How to connect a passive subwoofer to speakers

Updated February 21, 2017

A passive subwoofer is a bass speaker that must be connected to an external amplifier for power, unlike some self-powered subs for home theatre. Passive subs can also be connected to speakers for efficient power management by setting the sub's crossover control. The crossover adjusts to a specific frequency, so all sounds below that frequency are sent to the sub to produce bass, while audio above the frequency is sent on to the connected speakers. Standard speaker wire can be used to make the connections.

Uncoil speaker wire off the spool from the subwoofer to each speaker that will be connected. Cut the lengths of wire with the wire cutters.

Strip 1/2 inch of insulation from both ends of each speaker wire.

Attach speaker wire to the back of the sub by lifting the plastic, spring-loaded clips to reveal a hole underneath for each wire. Insert the red wire in the red (positive) terminal on the back of the sub and connect the other wire to the black (negative) terminal.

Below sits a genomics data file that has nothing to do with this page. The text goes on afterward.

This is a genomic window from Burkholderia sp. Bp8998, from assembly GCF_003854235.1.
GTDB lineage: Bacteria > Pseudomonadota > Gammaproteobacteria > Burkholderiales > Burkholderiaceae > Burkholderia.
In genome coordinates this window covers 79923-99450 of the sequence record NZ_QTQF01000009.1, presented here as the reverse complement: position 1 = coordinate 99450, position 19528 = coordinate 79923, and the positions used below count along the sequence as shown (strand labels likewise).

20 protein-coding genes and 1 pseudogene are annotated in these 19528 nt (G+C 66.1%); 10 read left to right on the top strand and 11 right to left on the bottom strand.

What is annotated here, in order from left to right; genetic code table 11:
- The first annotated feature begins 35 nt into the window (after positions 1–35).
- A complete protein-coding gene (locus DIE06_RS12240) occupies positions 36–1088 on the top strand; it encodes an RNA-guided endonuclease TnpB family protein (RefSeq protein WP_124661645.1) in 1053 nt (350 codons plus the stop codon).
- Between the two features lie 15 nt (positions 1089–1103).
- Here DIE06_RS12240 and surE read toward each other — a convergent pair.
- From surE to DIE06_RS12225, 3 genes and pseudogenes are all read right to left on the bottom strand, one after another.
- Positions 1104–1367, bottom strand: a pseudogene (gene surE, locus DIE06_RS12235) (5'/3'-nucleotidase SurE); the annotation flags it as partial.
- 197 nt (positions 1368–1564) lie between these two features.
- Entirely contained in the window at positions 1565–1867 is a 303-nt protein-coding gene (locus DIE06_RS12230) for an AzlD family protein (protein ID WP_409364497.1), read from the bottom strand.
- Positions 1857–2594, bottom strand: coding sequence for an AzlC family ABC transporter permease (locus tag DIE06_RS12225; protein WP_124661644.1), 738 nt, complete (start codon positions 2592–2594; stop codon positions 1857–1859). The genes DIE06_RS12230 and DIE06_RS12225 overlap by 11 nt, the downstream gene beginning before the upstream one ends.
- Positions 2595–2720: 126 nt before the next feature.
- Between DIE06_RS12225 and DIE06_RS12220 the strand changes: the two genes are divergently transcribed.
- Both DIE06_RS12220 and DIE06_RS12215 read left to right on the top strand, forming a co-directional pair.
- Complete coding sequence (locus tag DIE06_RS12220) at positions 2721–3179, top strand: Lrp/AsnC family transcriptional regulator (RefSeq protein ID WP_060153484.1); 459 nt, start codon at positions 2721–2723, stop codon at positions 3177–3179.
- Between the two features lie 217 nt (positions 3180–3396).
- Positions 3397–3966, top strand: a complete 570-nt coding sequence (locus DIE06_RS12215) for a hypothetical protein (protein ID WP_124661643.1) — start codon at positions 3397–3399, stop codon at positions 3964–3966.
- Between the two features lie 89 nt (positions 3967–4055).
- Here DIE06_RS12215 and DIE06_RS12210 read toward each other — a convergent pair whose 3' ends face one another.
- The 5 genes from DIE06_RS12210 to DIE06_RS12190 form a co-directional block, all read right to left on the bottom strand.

Connect the other end of each wire to a speaker in the same manner, taking care to match the polarity so the red wire is connected to the positive terminal on the sub and the speaker.

Adjust the crossover knob on the back of the sub to the desired audio frequency to direct sound to the sub and to the attached speakers.

Plug the white and red audio cables from the subwoofer's input jacks to a set of output jacks on an amplifier or preamp, which will provide the power to drive the sub. The red plug on the audio cables connects to the right channel. The white plug connects to the left.


Make all audio connections before plugging the sub into an amplifier or preamp.

Things You'll Need

  • Wire strippers
  • Audio cables
  • Amplifier or preamp
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About the Author

James Clark began his career in 1985. He has written about electronics, appliance repair and outdoor topics for a variety of publications and websites. He has more than four years of experience in appliance and electrical repairs. Clark holds a bachelor's degree in political science.